IDEAS home Printed from https://ideas.repec.org/a/ijc/ijcjou/y2012q2a7.html
   My bibliography  Save this article

A Review of Allan Meltzer’s A History of the Federal Reserve, Volume 2

Author

Listed:
  • Edward Nelson

    (Federal Reserve Board)

Abstract

This paper reviews Allan H. Meltzer’s A History of the Federal Reserve, Volume 2. This two-book volume covers Federal Reserve policies from 1951 to 1986. The book represents an enormous achievement in synthesizing a great amount of archival information into a historical account grounded on economic analysis. At the same time, Meltzer’s interpretation of specific eras is open to question. He does not appear to acknowledge adequately the degree to which 1950s monetary policy decisions had a solid analytical foundation. Furthermore, Meltzer’s account of the shift from the 1970s inflation to the 1980s disinflation implausibly stresses a shift in policymakers’ objective function. The crucial change over this period, both in the United States and other countries, is more likely to have been policymakers’ improved grasp of the connections between monetary policy and inflation. The review also takes issue with Meltzer’s account, in his book’s epilogue, of the financial crisis from 2007 to 2009. In this epilogue, Meltzer understates the degree to which the Federal Reserve’s reaction to the financial crisis was in line with the historical practice of the Federal Reserve and other central banks.

Suggested Citation

  • Edward Nelson, 2012. "A Review of Allan Meltzer’s A History of the Federal Reserve, Volume 2," International Journal of Central Banking, International Journal of Central Banking, vol. 8(2), pages 241-266, June.
  • Handle: RePEc:ijc:ijcjou:y:2012:q:2:a:7
    as

    Download full text from publisher

    File URL: http://www.ijcb.org/journal/ijcb12q2a7.pdf
    Download Restriction: no

    File URL: http://www.ijcb.org/journal/ijcb12q2a7.htm
    Download Restriction: no

    Other versions of this item:

    References listed on IDEAS

    as
    1. Giorgio E. Primiceri, 2006. "Why Inflation Rose and Fell: Policy-Makers' Beliefs and U. S. Postwar Stabilization Policy," The Quarterly Journal of Economics, Oxford University Press, vol. 121(3), pages 867-901.
    2. Carl E. Walsh, 2003. "Monetary Theory and Policy, 2nd Edition," MIT Press Books, The MIT Press, edition 2, volume 1, number 0262232316, January.
    3. Riccardo DiCecio & Edward Nelson, 2009. "The great inflation in the United States and the United Kingdom: reconciling policy decisions and data outcomes," Working Papers 2009-015, Federal Reserve Bank of St. Louis.
    4. von Hagen, Jurgen, 1999. "Money growth targeting by the Bundesbank," Journal of Monetary Economics, Elsevier, vol. 43(3), pages 681-701, June.
    5. Milton Friedman & Anna J. Schwartz, 1963. "A Monetary History of the United States, 1867–1960," NBER Books, National Bureau of Economic Research, Inc, number frie63-1.
    6. Dean Scrimgeour, 2008. "The Great Inflation Was Not Asymmetric: International Evidence," Journal of Money, Credit and Banking, Blackwell Publishing, vol. 40(4), pages 799-815, June.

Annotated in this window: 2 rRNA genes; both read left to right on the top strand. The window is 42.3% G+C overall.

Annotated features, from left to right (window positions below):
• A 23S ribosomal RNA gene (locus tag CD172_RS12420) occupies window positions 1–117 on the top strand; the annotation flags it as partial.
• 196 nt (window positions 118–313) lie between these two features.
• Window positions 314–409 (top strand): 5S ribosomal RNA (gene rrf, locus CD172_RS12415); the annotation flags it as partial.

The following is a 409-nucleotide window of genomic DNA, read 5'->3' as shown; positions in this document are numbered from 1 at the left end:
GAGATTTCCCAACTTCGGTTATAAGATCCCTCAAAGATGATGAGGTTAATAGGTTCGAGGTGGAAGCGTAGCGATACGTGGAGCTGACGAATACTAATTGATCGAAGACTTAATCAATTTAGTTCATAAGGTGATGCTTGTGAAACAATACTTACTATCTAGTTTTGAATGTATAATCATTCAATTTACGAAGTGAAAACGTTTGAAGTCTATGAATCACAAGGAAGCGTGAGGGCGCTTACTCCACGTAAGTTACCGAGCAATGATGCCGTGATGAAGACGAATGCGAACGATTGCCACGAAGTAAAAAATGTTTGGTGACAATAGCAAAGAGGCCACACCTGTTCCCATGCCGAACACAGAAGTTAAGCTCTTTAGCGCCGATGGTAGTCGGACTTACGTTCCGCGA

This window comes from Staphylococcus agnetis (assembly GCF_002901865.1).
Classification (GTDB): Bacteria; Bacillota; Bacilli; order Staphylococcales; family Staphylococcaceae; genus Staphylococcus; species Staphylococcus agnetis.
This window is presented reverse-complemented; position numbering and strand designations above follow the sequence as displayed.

7. N. Gregory Mankiw, 1986. "The Term Structure of Interest Rates Revisited," Brookings Papers on Economic Activity, Economic Studies Program, The Brookings Institution, vol. 17(1), pages 61-110.
    8. Alfred Broaddus & Marvin Goodfriend, 1984. "Base drift and the longer run growth of M1 : experience from a decade of monetary targeting," Economic Review, Federal Reserve Bank of Richmond, issue Nov, pages 3-14.
    9. Hetzel,Robert L., 2008. "The Monetary Policy of the Federal Reserve," Cambridge Books, Cambridge University Press, number 9780521881326.
    10. Allan H. Meltzer, 1965. "Monetary Theory and Monetary History," Swiss Journal of Economics and Statistics (SJES), Swiss Society of Economics and Statistics (SSES), vol. 101(IV), pages 404-422, December.
    Full references (including those not matched with items on IDEAS)

    More about this item

    JEL classification:

    • E52 - Macroeconomics and Monetary Economics - - Monetary Policy, Central Banking, and the Supply of Money and Credit - - - Monetary Policy
    • E58 - Macroeconomics and Monetary Economics - - Monetary Policy, Central Banking, and the Supply of Money and Credit - - - Central Banks and Their Policies

    Statistics

    Access and download statistics

    Corrections

    All material on this site has been provided by the respective publishers and authors. You can help correct errors and omissions. When requesting a correction, please mention this item's handle: RePEc:ijc:ijcjou:y:2012:q:2:a:7. See general information about how to correct material in RePEc.

    For technical questions regarding this item, or to correct its authors, title, abstract, bibliographic or download information, contact: (Bank for International Settlements). General contact details of provider: http://www.ijcb.org/ .

    If you have authored this item and are not yet registered with RePEc, we encourage you to do it here. This allows to link your profile to this item. It also allows you to accept potential citations to this item that we are uncertain about.

    If CitEc recognized a reference but did not link an item in RePEc to it, you can help with this form .

    If you know of missing items citing this one, you can help us creating those links by adding the relevant references in the same way as above, for each refering item. If you are a registered author of this item, you may also want to check the "citations" tab in your RePEc Author Service profile, as there may be some citations waiting for confirmation.

    Please note that corrections may take a couple of weeks to filter through the various RePEc services.

    IDEAS is a RePEc service hosted by the Research Division of the Federal Reserve Bank of St. Louis . RePEc uses bibliographic data supplied by the respective publishers.